Swept Away…By An Unusual Destiny In The Blue Sea Of August – Lina Wertmüller

Image Credits: Medusa Film

“This is a desert island and wild.”

“How is it possible? We’re not in the South Pacific, we are right in the Mediterranean!”

Swept Away…by an Unusual Destiny in the Blue Sea of August (Travolti da un Insolito Destino nell’Azzurro Mare d’Agosto) is a movie destined to become a cult in the history of international moviemaking.

The movie was written and directed by art-house director Lina Wertmüller in 1974 and it represents the social discrepancies of 1970s Italy. The director is not afraid to explore racism, inequalities between Northern and Southern Italy, feminism and politics; this is when the contradictions of each political party emerge. It can be considered a time capsule of Italy in the ’70s, when there was a kind of political schism between the conservative and the leftist wings of government.

The film offers a glimpse into love relationships, human nature and society, and it does so in a tragicomic way. There is a clash of capitalist beliefs and communist convictions and, from a certain time onwards, even a reversal of social roles.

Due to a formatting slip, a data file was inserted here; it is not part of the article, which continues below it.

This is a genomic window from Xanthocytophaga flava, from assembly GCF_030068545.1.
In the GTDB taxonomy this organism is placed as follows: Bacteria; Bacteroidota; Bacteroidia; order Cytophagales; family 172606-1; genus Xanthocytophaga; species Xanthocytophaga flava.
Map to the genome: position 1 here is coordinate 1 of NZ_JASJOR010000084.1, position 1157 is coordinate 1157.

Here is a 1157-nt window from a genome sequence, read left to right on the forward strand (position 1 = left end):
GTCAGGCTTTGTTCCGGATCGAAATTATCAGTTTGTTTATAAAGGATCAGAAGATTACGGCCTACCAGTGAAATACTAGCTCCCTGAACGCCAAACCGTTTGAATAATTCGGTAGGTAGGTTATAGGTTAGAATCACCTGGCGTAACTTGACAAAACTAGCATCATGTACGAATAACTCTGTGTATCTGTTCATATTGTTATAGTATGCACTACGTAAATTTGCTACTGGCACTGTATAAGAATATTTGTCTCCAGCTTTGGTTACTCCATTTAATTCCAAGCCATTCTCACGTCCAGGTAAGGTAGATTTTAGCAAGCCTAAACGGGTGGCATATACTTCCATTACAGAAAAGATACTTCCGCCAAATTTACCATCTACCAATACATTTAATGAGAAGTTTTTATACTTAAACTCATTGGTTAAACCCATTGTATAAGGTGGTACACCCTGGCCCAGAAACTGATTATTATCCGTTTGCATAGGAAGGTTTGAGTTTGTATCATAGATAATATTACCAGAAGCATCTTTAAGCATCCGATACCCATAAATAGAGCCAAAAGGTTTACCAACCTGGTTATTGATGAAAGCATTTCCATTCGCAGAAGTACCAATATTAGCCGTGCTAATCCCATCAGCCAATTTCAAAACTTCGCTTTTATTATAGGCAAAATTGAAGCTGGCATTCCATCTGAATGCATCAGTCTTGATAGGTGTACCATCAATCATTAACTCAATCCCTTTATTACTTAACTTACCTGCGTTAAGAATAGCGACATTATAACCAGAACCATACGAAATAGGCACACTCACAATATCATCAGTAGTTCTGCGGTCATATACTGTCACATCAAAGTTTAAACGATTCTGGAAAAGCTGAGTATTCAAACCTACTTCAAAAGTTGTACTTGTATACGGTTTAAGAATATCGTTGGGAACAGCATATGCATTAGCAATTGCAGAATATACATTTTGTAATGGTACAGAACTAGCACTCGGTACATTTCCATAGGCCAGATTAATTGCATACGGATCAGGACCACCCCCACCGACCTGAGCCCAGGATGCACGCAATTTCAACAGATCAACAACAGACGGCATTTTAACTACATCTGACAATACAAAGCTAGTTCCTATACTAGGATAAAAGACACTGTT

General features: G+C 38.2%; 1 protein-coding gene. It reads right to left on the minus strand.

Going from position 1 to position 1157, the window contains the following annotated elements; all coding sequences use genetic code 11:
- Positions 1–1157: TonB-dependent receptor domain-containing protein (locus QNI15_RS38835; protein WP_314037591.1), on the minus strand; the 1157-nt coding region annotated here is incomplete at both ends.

The critical response has been overall positive, with American film critic Roger Ebert writing for the Chicago Sun-Times that the film “resists the director’s most determined attempts to make it a fable about the bourgeoisie and the proletariat and persists in being about a man and a woman. On that level, it’s a great success.” It received an R rating and has a 65% positive rating from top film critics on Rotten Tomatoes.

Swept Away won Best Music at David di Donatello Awards, Best Film and Best Actress at Tehran International Film Festival.

Image Credits: Medusa Film

It stars Italian actors Giancarlo Giannini and Mariangela Melato; the latter plays a rich and spoiled woman from Milan’s high society, who is vacationing along with her husband and their friends on a yacht in Sardinia. She frequently despises and humiliates the cabin boys, especially Gennarino, played by Giannini (in a memorable scene, she complains about spaghetti being not enough “al dente”), and constantly puts down the servant class. She doesn’t foresee that she will be stuck with him on a desert island when they get lost at sea on a dinghy with broken engine while on excursion.